Favorite grounding, landing places have been a graduate seminar taught by professor Norah Zuniga Shaw for the entire entering cohort (MFA and PhD), and Grad Choreography Workshop for MFAs facilitated by Dave Covey.

With Norah we landed. We shared transition experiences and tips while also checking in about practical skills- PowerPoint, FinalCut, Chicago Style, and had guest visits from Dept. Faculty- getting a sense for their specialties, and really interesting visitors from outside academia – glimpses of various career carvings in the broader field of dance. Most importantly the cohort got to know eachother. I’m grateful for the particularly spunky, smart, resourceful, empathetic, and strong group of artist-scholars I get to call peers.

Here are the MFAs in Dave Covey’s Choreography, or Creative Brain Space Making- getting to know eachother while adjusting to new lives and staying excited about it all – Workshop.

We made space. And painted space too.

And I moved everyday!

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Glorious Midwestern Studio Space.

and all the outside of class learning

I went outside!

I  went dancing for fun, witnessed OSU football Saturdays (who knew it was a fashion show) & even had a Freshman vomit on the sidewalk next to me when I was about to eat lunch. (Welcome to OSU!) Perhaps they too enjoy the unbelievable happy hours of Columbus: “Excuse me, I don’t think you charged me, I ordered a beer? ” – “No it’s really that cheap.”

 

Off to decompress and percolate on the theory, creative practice, physical practice, and general density of experiences and interconnections of the semester – see you next year.

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Merry Holiday Festivities to all .

Hope you find as much joy in your decorations as I do in my Charlie Brown tree.

Beginnerly Free-Play and Expectation Blocks

I am perfectly content, eager even, to fumble through things I don’t know anything about – like PhotoShop, or Final Cut,  or anything in the InterMedia Lab. I feel inept in these arenas.  I have no preconceived idea that my output must be stellar, or even decent. I’m embracing and learning through play.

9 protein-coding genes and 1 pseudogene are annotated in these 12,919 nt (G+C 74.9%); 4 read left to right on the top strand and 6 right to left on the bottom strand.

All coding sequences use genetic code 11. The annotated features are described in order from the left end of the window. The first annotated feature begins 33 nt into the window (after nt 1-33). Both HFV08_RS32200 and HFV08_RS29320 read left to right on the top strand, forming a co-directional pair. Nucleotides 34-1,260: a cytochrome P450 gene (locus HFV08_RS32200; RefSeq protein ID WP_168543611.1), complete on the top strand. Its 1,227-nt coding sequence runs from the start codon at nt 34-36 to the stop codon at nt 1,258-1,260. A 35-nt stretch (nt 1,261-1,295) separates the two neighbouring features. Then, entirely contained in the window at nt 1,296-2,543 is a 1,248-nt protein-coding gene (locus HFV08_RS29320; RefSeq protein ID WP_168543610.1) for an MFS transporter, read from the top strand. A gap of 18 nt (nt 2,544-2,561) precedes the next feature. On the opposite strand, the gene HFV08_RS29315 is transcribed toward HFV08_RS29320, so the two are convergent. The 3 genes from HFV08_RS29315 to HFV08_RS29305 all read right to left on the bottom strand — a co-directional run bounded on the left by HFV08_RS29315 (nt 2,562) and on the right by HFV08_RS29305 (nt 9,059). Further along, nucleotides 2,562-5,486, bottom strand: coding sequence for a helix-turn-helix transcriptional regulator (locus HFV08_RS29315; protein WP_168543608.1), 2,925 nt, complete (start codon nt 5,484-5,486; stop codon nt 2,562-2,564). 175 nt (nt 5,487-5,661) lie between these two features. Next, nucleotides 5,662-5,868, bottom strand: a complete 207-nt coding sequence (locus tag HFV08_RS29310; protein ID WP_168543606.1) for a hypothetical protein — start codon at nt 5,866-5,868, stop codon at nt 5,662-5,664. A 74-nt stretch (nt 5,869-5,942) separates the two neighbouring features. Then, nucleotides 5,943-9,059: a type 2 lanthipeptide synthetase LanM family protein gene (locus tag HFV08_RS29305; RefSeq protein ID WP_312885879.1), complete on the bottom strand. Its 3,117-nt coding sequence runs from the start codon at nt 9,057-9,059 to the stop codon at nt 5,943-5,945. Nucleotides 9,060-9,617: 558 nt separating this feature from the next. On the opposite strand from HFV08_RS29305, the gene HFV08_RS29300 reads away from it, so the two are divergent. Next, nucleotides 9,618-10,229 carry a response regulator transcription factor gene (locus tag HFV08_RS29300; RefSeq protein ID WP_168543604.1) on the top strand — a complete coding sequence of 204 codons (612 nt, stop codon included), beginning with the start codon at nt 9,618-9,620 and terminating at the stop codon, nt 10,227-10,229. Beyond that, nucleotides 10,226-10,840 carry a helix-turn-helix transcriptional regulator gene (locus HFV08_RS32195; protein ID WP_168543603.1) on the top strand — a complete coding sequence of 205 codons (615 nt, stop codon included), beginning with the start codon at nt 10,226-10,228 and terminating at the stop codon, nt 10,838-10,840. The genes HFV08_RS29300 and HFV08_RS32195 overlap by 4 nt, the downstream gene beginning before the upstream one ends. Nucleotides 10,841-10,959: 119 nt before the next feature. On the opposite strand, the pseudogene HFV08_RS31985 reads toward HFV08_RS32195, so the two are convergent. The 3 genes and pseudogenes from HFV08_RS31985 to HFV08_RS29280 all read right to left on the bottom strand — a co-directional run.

Here’s an exercise in “Can you turn on a camera, upload footage, and do something with it?” I was delighted to complete even step one and see the little red  blinking dot.

(Thank you Andi – you’re awesome.)

On the contrary, I’m feeling a strong apprehension around academic writing -though I was longing to jump in again- that’s part of why I’m here in the first place.  I only have one important long form paper this semester – all other major assignments are shorter or in other media. And it’s not even that long a paper given writing I’ve done in the past. Laura you  have a degree in English. You used to do this well.

Bingo. Comparison to a previous self whose composition muscles were in-shape from constant use.

Ahhh. I’ve been grading essays for  years now – not writing them! Though I have continuously worked with words.  Choosing verbal cues for exercises for different demographics, writing”un-boring” practice sentences to teach parts of speech, writing hopefully clear exam questions…  but I’m afraid of the blank screen, and worse I’m afraid of a screen full of mediocre content.

I imagine this is a typical returning-student symptom. Though that doesn’t really make me feel better in the moment.

Like stepping into ballet class for the first time in a while – I undercut efforts by comparing the potential product to an ideal image or an illusion of previous abilities.  And yet I know the falling off balance is how to get your balance muscles back.  The getting messy gets you back “on your leg.” I know this rationally.  But the ego wrapped up in expectation isn’t rational.

The expectation feedback loop is such a thwart to the creative experience of play that facilitates growth.

Let’s be brave and play.

Oh but the internet- you fountain of e-books and JSTOR documents – you are also brimming with procrastination fodder –  who was Kate McKinnon this week?…

 

 

 

 

grad school words and nonwords

Simulacrum problematize

Chicago-Author-Date defamiliarize

No Manifesto should/want self/other tag-cloud theorize

semimembranosus phenomenology

Cage ostinato postmodernity

we problematize

all that’s normalized

with words like aboutness, whatness, and other words plus -ness, -ity, and -ize

(also with student health insurance you can go check your eyes)

 

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improvised nonwords